"There is a lot of pulses problem these days. We cannot produce much of tur dal, but we have a huge soya crop. We take pulses for protein. Why don't we go for soya products like soya milk, tofu and reconstituted soya dals," Gulati said at an event organised by National Skills Foundation of India.

Soya has 40 percent protein, while pulses have only 20 percent protein, he said while emphasising the need to treat soya as protein crop and innovation in food-processing.

At present, soya crop in the country is grown as an oilseed crop, he added. Gulati, former Chairman of Commission for Agricultural Costs and Prices (CACP) and a Padma Shri awardee, was speaking on Technologies and innovation in agriculture: pushing the frontiers.

Pulses prices have risen unabated due to fall in domestic production by two million tonnes in 2014-15 crop year (July-June) due to poor rains. Retail prices of tur and urad are ruling up to Rs 190-200 per kg.

CACP Chairman Ashok Vishandaas said retail prices of pulses have gone up to Rs 220 per kg, but farmers are still suffering as they are not getting the right price. The pulses problem has aggravated because of increased focus on rice and wheat production, he added.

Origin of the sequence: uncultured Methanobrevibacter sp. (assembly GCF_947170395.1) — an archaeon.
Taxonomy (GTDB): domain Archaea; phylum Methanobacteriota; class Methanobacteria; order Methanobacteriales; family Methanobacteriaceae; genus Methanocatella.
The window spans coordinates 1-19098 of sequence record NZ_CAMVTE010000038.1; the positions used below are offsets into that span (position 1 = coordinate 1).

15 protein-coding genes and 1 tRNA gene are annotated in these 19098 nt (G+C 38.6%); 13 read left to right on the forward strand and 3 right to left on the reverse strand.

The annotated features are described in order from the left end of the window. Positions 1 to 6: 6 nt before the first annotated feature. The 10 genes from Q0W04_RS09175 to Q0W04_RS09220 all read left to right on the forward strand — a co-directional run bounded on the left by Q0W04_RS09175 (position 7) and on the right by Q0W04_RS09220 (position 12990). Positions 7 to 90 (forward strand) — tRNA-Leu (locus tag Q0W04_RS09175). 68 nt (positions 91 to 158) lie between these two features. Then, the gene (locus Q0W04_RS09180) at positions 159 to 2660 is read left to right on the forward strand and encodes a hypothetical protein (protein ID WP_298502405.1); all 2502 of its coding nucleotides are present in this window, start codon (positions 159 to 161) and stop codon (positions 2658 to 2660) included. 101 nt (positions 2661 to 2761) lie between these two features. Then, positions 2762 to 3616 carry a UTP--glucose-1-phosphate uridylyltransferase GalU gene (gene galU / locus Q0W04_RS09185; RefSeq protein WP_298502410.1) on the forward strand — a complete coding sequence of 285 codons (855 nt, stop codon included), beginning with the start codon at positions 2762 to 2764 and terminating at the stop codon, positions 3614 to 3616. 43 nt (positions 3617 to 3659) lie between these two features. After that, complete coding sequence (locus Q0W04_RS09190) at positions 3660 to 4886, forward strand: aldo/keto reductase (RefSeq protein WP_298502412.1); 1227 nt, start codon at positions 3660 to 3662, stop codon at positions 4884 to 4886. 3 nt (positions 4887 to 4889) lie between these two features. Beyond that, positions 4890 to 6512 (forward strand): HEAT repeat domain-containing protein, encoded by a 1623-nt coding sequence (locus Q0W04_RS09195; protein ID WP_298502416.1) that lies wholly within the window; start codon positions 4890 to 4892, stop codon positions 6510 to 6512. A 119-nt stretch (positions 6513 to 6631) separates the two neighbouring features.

Emphasising the need to raise productivity of farm labourers, Vishandaas said that around 50 per cent of the population depends on agriculture, contributing only 13.8 percent to the country's GDP.

"This means, we are under-utilising our labourers. Can we move them out of agriculture and equip them with other skills?" he said.

Echoing similar views, UN body FAO India representative Shyam Khadka said only 2.3 per cent of the country's farmers are professionally trained, as against 96 per cent in Korea,75 per cent  in Germany and 53 per cent in the US.

More skills are required to be taught to farmers, especially in the area of post-harvesting, food processing and animal husbandry, among others, he said.

Gulati also talked about innovation in agriculture sector that is competitive, inclusive, sustainable and scalable, while citing examples of the success of Bt cotton, maize and Pusa basmati rice.

Stating that new farm technologies in future are going to come more from private sector, Gulati said the sector will not bring in technology for free and diffusion of these technologies in India would be difficult if intellectual property right is not protected.

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